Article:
Thumbnails are becoming pervasive on search results pages of Google, Ask, Yahoo! and on many customized search pages. Thumbnails had been mostly the domain of image search — look up a celebrity under the image category and there’s the photo. 

Well, it turns out that thumbnails have become a powerful way to drive traffic to video clips. This is clearly demonstrated by Google Video’s recent introduction of related thumnails across the top of video player pages.

YouTube has just added some very cool thumbnails to its pages — these images expand with a rollover of the curser.

Pixsy is a San Francisco-based start-up that has built a business around searching and organizing image thumbnails. It has found that this technology works well with video.  Now, about half of the company’s indexed images are from videos. 

This make a lot of sense.  After all, many video sharing sites generate thumbnail images. Moreover, Pixsy creates millions of thumbnails. The images are found and indexed by organizing metadata, not through the more exotic methods of audio or image recognition.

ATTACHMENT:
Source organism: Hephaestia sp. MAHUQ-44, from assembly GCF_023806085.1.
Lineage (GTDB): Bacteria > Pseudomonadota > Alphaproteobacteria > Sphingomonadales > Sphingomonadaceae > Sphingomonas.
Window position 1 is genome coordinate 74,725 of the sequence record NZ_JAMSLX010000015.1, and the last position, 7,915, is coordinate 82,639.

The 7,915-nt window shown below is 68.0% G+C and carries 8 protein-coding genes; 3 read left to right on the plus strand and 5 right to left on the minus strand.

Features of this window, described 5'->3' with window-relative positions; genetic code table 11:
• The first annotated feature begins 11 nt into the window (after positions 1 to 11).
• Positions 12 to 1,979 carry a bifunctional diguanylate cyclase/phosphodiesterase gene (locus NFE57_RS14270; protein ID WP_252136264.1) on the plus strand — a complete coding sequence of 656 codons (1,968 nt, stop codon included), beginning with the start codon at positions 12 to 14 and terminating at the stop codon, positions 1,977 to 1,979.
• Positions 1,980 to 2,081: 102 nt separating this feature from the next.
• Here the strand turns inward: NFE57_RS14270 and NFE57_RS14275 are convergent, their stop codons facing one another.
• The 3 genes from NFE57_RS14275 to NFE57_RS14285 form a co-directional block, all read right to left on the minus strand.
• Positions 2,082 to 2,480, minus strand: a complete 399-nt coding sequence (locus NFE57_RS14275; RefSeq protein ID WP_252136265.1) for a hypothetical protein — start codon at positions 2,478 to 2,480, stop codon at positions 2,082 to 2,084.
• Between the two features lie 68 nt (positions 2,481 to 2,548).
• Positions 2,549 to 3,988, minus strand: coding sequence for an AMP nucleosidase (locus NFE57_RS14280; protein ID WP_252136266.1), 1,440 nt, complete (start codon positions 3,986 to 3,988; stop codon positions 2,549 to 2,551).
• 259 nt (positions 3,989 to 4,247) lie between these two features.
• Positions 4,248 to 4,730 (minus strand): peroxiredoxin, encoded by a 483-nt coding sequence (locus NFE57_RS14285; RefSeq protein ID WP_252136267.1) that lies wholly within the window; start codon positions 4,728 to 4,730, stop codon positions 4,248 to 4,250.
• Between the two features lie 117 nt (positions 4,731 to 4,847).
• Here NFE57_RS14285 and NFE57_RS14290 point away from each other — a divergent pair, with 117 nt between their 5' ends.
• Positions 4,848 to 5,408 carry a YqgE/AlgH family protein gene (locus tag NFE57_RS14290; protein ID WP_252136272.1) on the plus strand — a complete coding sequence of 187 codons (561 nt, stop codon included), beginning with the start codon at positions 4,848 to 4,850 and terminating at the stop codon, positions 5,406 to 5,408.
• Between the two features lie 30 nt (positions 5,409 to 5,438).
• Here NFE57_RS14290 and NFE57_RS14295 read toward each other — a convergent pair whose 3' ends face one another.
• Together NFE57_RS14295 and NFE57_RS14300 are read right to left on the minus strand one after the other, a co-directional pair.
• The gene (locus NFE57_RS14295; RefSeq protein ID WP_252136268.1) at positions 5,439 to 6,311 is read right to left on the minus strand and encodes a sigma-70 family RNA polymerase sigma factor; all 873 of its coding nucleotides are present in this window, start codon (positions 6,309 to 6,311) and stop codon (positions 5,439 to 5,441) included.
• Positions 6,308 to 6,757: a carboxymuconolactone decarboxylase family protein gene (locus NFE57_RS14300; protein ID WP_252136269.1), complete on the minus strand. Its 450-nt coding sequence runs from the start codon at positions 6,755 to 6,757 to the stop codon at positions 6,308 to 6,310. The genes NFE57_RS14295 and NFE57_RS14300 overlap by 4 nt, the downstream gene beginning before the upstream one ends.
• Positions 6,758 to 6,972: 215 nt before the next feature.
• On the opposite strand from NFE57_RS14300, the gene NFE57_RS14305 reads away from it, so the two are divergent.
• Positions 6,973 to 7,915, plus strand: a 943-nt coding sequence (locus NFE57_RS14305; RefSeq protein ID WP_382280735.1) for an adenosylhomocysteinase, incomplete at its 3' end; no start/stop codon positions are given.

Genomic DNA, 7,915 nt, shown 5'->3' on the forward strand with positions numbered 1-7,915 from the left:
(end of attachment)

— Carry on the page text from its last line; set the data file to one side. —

Chase Norlin, CEO, was at the Beet.TV studios in steamy Manhattan this week. We spoke about thumbnails and his business. The company is not a portal, but is a provider of video and image search services to many companies. He just announced an agreement to put the Pixsy utility on eZanga. Chase says he wants his company to be the "Google of Thumbnails".

Not sure about that, but these little images are becoming a huge business.

Google Won’t Search Podcasts Until Next Year

Podcasts and videopodcasts files are distributed in sort of a "hidden" universe.  One impedement to growth of the medium has been the inability of Google to search the content since the files are not "crawled."  Looks like Google won’t be crawling podcasts until next year.  Check out this report on Marissa Mayer and plans at Google for various realms of search including video.  Speaking of hidden videos, I wonder when and how all the P2P content will be searched?  Search is how folks find stuff. 

— Andy Plesser

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